British Columbia

More than 13,000 Vancouver airport workers to be laid off due to COVID-19

As the coronavirus pandemic continues to grind travel to a halt, more than half the workers at YVR are set to lose their jobs.

CEO predicts a yearly decline in passengers of 50 per cent

Strict travel restrictions have rocked the airline industry, turning YVR's once bustling terminal into a ghost town. (Ben Nelms/CBC)

As the coronavirus pandemic continues to grind travel to a halt, more than half the workers at YVR are set to lose their jobs.

Craig Richmond, president and CEO of the Vancouver Airport Authority, made the announcement in a video to employees Friday.

"I don't take these numbers lightly because I know the value that each person brings to YVR," said Richmond.

"To every airport worker, please know we're doing everything in our power to support your eventual return."

Richmond says employees across different industries such as retail, food service, and aircraft management are being affected.

The Vancouver International airport in Richmond directly generates more than 26,000 jobs on Sea Island and more than 100,000 across the province.

Walking through the airport, Richmond says it's easy to see the economic impacts of the growing pandemic. Once bustling terminal spaces are now empty, parking stalls are open and the local businesses are shuttered.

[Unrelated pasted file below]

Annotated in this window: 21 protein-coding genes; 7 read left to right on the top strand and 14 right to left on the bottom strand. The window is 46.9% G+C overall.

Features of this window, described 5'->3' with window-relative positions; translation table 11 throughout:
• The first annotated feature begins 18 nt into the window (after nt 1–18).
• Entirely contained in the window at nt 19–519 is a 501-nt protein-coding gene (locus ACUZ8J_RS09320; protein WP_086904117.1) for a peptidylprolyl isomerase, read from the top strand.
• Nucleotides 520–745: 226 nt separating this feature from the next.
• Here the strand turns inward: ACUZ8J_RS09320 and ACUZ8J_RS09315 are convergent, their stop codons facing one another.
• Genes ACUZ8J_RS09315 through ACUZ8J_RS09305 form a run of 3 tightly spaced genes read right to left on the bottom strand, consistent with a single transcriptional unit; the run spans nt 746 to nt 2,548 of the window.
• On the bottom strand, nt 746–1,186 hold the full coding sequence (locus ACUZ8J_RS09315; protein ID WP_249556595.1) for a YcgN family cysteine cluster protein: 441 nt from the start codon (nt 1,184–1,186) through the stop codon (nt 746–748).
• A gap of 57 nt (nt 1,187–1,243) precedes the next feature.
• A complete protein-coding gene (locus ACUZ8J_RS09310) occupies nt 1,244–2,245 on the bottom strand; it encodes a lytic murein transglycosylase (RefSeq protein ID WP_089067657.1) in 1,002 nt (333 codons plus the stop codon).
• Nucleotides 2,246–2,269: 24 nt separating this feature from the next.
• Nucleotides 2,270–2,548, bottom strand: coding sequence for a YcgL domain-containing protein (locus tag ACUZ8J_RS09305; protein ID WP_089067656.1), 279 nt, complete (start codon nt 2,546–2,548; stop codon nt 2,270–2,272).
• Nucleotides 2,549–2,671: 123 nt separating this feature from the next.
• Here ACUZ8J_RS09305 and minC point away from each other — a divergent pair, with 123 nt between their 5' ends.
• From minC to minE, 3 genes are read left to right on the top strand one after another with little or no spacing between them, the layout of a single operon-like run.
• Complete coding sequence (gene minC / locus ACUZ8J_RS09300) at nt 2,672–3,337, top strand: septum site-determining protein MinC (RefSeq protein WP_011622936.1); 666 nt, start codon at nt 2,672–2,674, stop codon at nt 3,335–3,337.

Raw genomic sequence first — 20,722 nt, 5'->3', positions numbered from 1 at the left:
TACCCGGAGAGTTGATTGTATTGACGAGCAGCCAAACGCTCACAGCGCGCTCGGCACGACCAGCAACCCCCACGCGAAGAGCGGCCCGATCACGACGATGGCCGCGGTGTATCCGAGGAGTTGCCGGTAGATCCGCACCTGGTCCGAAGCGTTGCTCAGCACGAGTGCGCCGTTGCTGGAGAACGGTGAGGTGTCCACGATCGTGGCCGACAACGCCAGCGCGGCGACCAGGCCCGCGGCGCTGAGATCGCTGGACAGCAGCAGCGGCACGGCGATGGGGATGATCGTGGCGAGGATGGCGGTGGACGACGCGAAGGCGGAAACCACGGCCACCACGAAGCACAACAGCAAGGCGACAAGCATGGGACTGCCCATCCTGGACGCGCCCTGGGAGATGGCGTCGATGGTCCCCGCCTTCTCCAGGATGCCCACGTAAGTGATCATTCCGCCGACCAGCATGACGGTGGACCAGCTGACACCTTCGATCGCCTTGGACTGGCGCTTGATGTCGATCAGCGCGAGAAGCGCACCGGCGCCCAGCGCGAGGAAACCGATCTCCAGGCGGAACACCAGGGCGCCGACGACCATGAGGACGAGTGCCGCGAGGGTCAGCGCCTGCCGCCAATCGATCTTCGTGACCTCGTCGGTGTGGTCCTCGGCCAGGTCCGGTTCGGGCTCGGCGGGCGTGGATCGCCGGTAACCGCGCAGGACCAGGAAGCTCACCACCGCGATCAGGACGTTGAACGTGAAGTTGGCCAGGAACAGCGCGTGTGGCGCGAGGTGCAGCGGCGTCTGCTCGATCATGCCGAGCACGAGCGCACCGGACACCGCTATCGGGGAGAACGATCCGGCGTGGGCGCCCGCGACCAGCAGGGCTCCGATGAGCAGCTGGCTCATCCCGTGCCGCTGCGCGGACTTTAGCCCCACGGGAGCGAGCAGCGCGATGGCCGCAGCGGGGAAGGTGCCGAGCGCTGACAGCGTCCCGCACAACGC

It's bad," said Richmond, yet he's optimistic the airport can recover and jobs can be reinstated. "We'll come back from this."

50 per cent decline in passenger traffic

With countries enforcing strict travel bans to curb the spread of the virus, Richmond predicts a difficult year for the airport.

In addition to early estimates of a 50 per cent decline in passenger traffic, Richmond says he believes travel will drop to less than a third of its regular volume domestically, while travel from our neighbours to the south will become completely non-existent in the coming weeks.

A traveler walks past signage at Vancouver International Airport. Prime Minister Justin Trudeau's government is significantly restricting the entry of non-residents into Canada to combat the spread of the coronavirus. (Jennifer Gauthier/Bloomberg)

Yet, despite the cutbacks and the scaling back of airport operations, he says the airport will remain open as it serves as a critical hub for the transport of essential goods like food and medicine, as well as the movement of key personnel.

"To be clear, even if passenger flights stopped altogether, we would remain open," said the airport president, who was set to retire in June but has agreed to stay on if the Airport Authority is unable to find his replacement during the crisis.

Pier D construction postponed, future uncertain

Construction was halted last week on the airport's long-awaited expansion, Pier D. 

First conceived five years ago,  the expanded international terminal will provide the airport with eight new gates — four with bridge access and four remote bus gates.

Richmond says the decision to postpone construction was made to keep workers safe and to ensure proper physical distancing.

The expansion was responsible for 4,000 jobs in all, 2,000 at the airport and another 2,000 off site.

Given the uncertainty in the world right now, Richmond says it's unclear when the project will resume.
 

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